Reviewed by Patrick
-Those Italians! Good pasta, good Olive Oil and great Gothic Horror Flicks!
Plotline: A demented scientist tortures and then murders his wife and her lover. Unfortunately, that's not the end of them, as his remarriage to his dead wife's mentally unstable cousin brings the duo back from the dead, bent on revenge.
Scariness factor: As with most older horror films (this one is from 1965), there's not so much an emphasis on making the audience jump, as there is on building a creepy atmosphere to immerse the viewer in. In this respect, 'Nightmare Castle' does pretty well for itself. The shots vary between scenes lit by extreme lighting during the night to hazy, soft images, by day, giving you the feeling of moving from dream to nightmare (pun intended) very quickly. There's only a few scenes of actual mutilated monsters, but most of the film takes place in that gray realm where you're left to wonder if it's "real" or just the product of an overactive imagination.
Originality: Lovers back from the dead to exact untold horrors on their murderer is actually not very original ground to be treading on and it seems like a scientist figures into 1 out of every 3 horror movies during the 50's and 60's. That said, though it was not incredibly unique, I didn't feel the lack of originality was a detriment to my enjoyment of the film.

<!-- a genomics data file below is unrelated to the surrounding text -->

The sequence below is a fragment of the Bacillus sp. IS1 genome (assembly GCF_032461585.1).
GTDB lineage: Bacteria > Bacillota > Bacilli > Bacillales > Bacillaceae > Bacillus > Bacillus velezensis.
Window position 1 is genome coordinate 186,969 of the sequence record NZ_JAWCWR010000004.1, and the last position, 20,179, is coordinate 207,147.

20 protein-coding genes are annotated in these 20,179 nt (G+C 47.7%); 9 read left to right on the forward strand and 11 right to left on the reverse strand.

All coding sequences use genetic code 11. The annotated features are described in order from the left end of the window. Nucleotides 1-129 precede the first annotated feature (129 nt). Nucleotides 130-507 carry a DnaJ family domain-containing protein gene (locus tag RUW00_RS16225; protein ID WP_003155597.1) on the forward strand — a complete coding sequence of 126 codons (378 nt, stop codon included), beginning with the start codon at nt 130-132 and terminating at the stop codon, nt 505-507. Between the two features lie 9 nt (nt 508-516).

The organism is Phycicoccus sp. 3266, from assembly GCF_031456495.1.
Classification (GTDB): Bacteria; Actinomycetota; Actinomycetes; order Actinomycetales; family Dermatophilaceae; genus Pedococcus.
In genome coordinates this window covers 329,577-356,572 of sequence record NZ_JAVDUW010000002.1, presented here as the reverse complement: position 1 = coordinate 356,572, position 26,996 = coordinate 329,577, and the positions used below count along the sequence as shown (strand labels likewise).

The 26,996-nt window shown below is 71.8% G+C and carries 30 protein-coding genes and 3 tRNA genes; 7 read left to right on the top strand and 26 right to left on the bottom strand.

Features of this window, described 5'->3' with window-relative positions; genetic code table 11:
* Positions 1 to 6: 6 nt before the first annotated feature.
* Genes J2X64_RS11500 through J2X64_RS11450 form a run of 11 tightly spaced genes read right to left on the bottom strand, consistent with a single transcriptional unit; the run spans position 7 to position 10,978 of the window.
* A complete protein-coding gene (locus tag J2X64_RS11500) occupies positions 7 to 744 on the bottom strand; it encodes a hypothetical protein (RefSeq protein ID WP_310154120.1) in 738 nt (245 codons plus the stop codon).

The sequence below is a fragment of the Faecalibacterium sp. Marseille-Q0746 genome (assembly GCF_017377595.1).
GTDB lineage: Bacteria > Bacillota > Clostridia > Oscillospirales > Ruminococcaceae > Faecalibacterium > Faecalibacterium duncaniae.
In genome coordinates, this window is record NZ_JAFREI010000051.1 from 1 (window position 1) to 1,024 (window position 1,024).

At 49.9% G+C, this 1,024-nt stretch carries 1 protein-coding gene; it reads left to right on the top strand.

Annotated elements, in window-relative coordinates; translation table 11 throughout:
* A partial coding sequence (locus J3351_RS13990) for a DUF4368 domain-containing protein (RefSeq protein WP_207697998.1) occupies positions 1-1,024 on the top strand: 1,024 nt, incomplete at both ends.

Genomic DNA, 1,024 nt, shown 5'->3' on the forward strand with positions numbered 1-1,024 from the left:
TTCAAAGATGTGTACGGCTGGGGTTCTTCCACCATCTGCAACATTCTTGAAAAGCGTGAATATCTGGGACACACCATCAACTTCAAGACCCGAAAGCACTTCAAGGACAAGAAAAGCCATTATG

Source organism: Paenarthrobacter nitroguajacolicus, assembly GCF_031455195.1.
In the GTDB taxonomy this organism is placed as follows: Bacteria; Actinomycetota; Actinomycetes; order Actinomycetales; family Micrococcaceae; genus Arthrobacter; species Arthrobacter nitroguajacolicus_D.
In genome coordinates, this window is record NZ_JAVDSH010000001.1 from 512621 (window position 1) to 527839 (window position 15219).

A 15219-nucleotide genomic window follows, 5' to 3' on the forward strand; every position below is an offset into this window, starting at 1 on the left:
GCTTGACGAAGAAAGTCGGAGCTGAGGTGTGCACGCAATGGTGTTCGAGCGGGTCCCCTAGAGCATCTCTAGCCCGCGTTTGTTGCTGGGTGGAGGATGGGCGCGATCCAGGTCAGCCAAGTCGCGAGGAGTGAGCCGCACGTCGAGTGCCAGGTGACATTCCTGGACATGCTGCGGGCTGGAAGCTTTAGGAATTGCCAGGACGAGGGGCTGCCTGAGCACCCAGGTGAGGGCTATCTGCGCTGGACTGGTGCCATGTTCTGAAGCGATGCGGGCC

Other High Points: Barbara Steele, the queen of Italian horror movies! I saw her last in the classic Mario Bava film 'Black Sunday'. In both movies, she plays the dual role of an undead witch/seductress and a living innocent/virgin. Surprisingly, for such inherent cheese, she pulls this off rather well. I felt that, even more so in 'Nightmare Castle', she was able to give a performance that really made you feel that these were two separate characters, instead of just the same woman with a different wig. I mean, sure, we're not talking academy award winning material here, but, for horror movies from that time period, she was a stand-out actress, made even better by her extremely unique looks and perfect evil laugh. She also wrote a good article about her memories working in Cult Movies, available here.
Other Complaints: As with many B-movies, it felt like something got dropped in the editing room. For example, we are never quite told what the scientist was studying in his basement laboratory (though it did somehow involve the restoration of the youth of his housekeeper) or why the lover's hearts played such a vital role in the end of the film. In addition, there's a brief glimpse into an affair between the scientist and the housekeeper, which goes absolutely nowhere. It's movies like *this* that really need a "director's cut" released. Also, as with most foreign films, the dubbing leaves something to be desired.
Overall: 'Nightmare Castle' is an example of the type of movie you just don't get anymore. It doesn't want to be more than a simple horror film and it doesn't try to scare you with FX beyond the reach of the current technology (i.e. men in masks for the 50's, badly rendered CGI monsters for today). It, instead, doles out screams and cackles in loving spoonfuls. Just like mamma use to make! Definitely worth a late night viewing.
Labels: B movies